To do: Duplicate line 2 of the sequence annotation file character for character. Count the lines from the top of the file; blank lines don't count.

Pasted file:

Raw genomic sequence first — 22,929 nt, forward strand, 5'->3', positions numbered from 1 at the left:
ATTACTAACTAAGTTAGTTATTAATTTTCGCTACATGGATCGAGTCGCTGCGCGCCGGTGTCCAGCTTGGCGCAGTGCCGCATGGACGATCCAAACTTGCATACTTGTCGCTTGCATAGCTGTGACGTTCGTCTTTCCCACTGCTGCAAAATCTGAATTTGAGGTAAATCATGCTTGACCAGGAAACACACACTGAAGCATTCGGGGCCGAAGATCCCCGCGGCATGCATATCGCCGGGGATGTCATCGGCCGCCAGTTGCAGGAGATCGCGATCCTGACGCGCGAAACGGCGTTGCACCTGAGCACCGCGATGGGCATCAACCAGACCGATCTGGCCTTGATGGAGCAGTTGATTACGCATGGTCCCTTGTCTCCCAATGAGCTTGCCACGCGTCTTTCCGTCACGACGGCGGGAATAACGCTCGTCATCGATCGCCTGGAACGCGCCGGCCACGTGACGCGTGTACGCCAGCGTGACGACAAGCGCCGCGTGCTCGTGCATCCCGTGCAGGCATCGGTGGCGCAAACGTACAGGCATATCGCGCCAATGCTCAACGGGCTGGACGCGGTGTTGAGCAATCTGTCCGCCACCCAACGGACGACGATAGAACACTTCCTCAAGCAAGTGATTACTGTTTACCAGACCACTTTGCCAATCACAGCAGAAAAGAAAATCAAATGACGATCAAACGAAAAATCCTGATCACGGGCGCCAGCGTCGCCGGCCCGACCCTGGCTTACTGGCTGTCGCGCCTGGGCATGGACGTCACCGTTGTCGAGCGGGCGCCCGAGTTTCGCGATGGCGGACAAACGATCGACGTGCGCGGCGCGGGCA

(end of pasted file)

ATTACTAACTAAGTTAGTTATTAATTTTCGCTACATGGATCGAGTCGCTGCGCGCCGGTGTCCAGCTTGGCGCAGTGCCGCATGGACGATCCAAACTTGCATACTTGTCGCTTGCATAGCTGTGACGTTCGTCTTTCCCACTGCTGCAAAATCTGAATTTGAGGTAAATCATGCTTGACCAGGAAACACACACTGAAGCATTCGGGGCCGAAGATCCCCGCGGCATGCATATCGCCGGGGATGTCATCGGCCGCCAGTTGCAGGAGATCGCGATCCTGACGCGCGAAACGGCGTTGCACCTGAGCACCGCGATGGGCATCAACCAGACCGATCTGGCCTTGATGGAGCAGTTGATTACGCATGGTCCCTTGTCTCCCAATGAGCTTGCCACGCGTCTTTCCGTCACGACGGCGGGAATAACGCTCGTCATCGATCGCCTGGAACGCGCCGGCCACGTGACGCGTGTACGCCAGCGTGACGACAAGCGCCGCGTGCTCGTGCATCCCGTGCAGGCATCGGTGGCGCAAACGTACAGGCATATCGCGCCAATGCTCAACGGGCTGGACGCGGTGTTGAGCAATCTGTCCGCCACCCAACGGACGACGATAGAACACTTCCTCAAGCAAGTGATTACTGTTTACCAGACCACTTTGCCAATCACAGCAGAAAAGAAAATCAAATGACGATCAAACGAAAAATCCTGATCACGGGCGCCAGCGTCGCCGGCCCGACCCTGGCTTACTGGCTGTCGCGCCTGGGCATGGACGTCACCGTTGTCGAGCGGGCGCCCGAGTTTCGCGATGGCGGACAAACGATCGACGTGCGCGGCGCGGGCA